Our latest story in the Cloth Nappy Super Hero series comes from Felicity Bewley. Enjoy…
Our little (but growing!) family consists of myself, my husband, our toddler and belly bub, and a dog who knows that one of the naughtiest things he can do is run off with a cloth nappy!
When I was pregnant with our first, cloth nappies was on the list of things to research, along with everything else like pram, cot, and car seat. We were particularly motivated by the impact on the environment – I had seen some very powerful illustrations about the amount of landfill disposable nappies create just for one baby. It’s not hard to fathom, we get reminded when we see how quickly the disposables add up when we’re traveling.
And this quote:
“It’s pretty amazing that our society has reached a point where the effort necessary to engineer a polymer, sandwich it in plastic, add adhesives, elastics and inks, package and distribute it, buy it and bring it home every week, and truck it to landfills, is considered to be less effort than what it takes to just wash a cloth diaper when you’re done with it.”
…is one I can’t ignore.
It bothers me that the first disposable nappy ever thrown away is still sitting in landfill, in largely its original state.
So cloth was the logical choice for us.
I came across a good brand on sale, so excitedly stocked up. We tried them out after we got home from hospital, only to find they weren’t a great fit for our healthy sized boy!
Lesson learned – better to try before committing to a whole stash – not every style works for every baby!
I have since learned that there are cloth nappy libraries for this purpose, or alternatively buying second hand is a cheap way to try out a few styles, or buy a whole stash on a budget. A friend introduced me to a couple of Facebook groups which are great for buying and selling second hand, hearing about others’ experiences, and asking for advice.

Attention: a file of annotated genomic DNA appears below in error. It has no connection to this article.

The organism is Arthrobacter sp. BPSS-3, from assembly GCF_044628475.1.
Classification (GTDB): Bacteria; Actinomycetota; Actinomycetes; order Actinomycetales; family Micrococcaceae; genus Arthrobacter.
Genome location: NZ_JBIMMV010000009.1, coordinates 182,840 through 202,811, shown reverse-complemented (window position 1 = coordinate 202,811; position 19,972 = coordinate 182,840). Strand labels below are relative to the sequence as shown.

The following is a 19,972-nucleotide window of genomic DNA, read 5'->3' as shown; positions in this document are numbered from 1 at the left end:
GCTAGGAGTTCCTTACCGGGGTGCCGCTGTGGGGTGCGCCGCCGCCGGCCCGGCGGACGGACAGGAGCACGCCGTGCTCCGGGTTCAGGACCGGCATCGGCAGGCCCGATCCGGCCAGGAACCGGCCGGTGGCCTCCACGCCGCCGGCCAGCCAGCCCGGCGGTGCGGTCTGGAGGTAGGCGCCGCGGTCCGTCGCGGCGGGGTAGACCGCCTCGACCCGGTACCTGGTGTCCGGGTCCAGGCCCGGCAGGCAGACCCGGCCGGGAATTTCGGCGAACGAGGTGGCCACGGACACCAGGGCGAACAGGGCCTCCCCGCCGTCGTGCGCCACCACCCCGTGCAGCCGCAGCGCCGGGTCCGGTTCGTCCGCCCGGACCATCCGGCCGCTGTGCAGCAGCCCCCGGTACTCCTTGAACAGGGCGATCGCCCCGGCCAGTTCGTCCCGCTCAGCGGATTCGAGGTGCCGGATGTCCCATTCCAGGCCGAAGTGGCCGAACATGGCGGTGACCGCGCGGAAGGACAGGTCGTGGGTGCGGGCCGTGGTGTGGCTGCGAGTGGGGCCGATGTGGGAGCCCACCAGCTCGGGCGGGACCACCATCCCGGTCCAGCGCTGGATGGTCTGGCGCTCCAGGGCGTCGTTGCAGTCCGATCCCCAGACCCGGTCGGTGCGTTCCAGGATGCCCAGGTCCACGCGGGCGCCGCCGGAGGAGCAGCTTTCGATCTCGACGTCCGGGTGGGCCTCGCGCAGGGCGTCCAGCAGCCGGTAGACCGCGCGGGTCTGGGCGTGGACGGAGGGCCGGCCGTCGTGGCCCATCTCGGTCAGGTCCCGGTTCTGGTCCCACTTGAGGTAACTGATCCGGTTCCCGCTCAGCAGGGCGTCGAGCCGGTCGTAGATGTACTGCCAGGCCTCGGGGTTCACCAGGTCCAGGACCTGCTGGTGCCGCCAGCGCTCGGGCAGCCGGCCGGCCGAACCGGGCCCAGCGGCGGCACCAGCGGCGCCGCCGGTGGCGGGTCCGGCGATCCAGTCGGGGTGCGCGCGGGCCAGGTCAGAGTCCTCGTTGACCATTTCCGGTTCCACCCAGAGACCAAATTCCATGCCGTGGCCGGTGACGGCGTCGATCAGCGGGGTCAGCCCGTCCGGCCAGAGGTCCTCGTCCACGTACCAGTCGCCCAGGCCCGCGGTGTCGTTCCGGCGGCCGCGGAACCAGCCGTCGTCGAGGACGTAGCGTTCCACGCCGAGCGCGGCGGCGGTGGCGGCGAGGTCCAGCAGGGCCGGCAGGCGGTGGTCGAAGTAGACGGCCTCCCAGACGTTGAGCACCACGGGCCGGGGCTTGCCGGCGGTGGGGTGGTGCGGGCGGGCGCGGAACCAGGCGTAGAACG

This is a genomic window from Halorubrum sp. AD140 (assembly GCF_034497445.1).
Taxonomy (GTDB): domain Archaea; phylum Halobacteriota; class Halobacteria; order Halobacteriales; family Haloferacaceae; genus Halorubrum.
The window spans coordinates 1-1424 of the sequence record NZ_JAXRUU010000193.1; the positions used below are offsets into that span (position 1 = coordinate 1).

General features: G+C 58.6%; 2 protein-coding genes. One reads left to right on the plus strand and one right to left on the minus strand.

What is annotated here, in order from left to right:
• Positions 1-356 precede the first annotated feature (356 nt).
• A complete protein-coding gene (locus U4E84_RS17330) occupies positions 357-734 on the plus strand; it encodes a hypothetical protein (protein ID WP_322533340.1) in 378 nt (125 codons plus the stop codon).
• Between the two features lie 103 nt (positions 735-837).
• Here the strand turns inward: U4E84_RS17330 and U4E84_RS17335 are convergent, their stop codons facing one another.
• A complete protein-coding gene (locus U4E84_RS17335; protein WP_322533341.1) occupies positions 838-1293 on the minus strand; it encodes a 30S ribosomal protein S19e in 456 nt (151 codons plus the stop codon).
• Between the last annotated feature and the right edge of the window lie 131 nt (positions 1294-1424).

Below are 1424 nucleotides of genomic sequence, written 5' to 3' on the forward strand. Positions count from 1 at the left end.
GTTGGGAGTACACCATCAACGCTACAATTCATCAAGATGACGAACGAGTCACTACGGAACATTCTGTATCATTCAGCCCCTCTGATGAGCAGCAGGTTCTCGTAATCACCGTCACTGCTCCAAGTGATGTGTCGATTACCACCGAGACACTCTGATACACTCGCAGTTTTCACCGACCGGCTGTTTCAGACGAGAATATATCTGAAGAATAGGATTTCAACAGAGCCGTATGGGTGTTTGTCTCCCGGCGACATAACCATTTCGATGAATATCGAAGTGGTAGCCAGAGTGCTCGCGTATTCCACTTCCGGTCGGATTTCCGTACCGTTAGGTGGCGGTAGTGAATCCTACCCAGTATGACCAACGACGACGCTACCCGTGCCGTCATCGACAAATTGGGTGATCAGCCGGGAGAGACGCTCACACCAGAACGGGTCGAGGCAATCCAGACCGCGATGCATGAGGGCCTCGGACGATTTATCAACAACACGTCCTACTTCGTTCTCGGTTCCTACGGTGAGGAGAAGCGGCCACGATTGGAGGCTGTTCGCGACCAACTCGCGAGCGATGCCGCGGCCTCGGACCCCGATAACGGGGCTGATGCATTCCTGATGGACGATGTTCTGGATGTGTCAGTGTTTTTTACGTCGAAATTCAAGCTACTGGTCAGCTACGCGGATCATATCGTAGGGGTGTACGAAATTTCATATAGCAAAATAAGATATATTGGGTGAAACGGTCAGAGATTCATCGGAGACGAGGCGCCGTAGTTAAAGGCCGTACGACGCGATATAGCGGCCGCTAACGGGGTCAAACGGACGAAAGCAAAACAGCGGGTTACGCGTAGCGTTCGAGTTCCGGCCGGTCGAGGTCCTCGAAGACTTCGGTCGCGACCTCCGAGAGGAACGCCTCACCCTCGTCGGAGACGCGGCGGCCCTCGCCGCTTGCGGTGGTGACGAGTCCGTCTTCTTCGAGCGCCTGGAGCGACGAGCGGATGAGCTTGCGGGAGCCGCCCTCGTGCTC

I sold my first lot of nappies, and then gradually built my stash up as I found what worked for us. We started with sized all-in-one nappies – which are as easy to use as disposables. From there we gave one size fits most a go, which are very versatile. They came in handy when we needed to go trimmer again after our baby started crawling and walking and the chubby legs disappeared!
Then I discovered ‘pretties’ and the gorgeous handiwork of work-at-home-mums, who make the most beautiful, unique creations, and I know that I’m supporting a hard working Australian mum. So when it came to announcing that our little boy is going to become a big brother, it was the obvious choice to have a custom nappy hand made!
There really is something for every budget – from microfibre, mass produced nappies at $5-10 each through to custom, handmade one of a kind creations with intricate detail upwards from $50 each, and everything in between. Considering how much a box of disposable nappies costs – the math speaks for itself.
Cloth nappying does mean a bit of extra work, but it’s really not as hard as some might make out. We figure we don’t use disposable plates and cutlery to avoid stacking and unstacking the dishwasher, so washing nappies is just a part of life like other chores.
The actual changing of the nappy is much the same, I just put the nappy in a bucket rather than the bin. I use flushable liners so I can tip solids straight into the toilet (where they should go, rather than into the ground). I do a few extra loads of washing each week – but no soaking, scrubbing, or buckets of chemicals. The washing machine and the sun does it all. (And I usually have a helper who is keen to push the buttons and unload the nappies!)
I started on a part-time basis as I navigated what styles worked for us along with navigating everything else that goes along with the newborn phase (or haze?). A lot of families will use cloth at home and disposable when they go out, or cloth during the day and disposable at night. While we are full time cloth now, we use disposables when traveling (although cloth when traveling can be done, and I admire those who do!). I’m sure when the new baby arrives and we have two in nappies, there will be some days when I just need less washing, and I’ll supplement with disposables. And that’s ok. Even using one cloth nappy a day saves 365 disposables a year from landfill. Every little bit helps.
If you have a story to tell about how you stumbled into cloth, or consciously choose it, or struggled and triumphed, or found it a breeze… we’d love to share it with the world!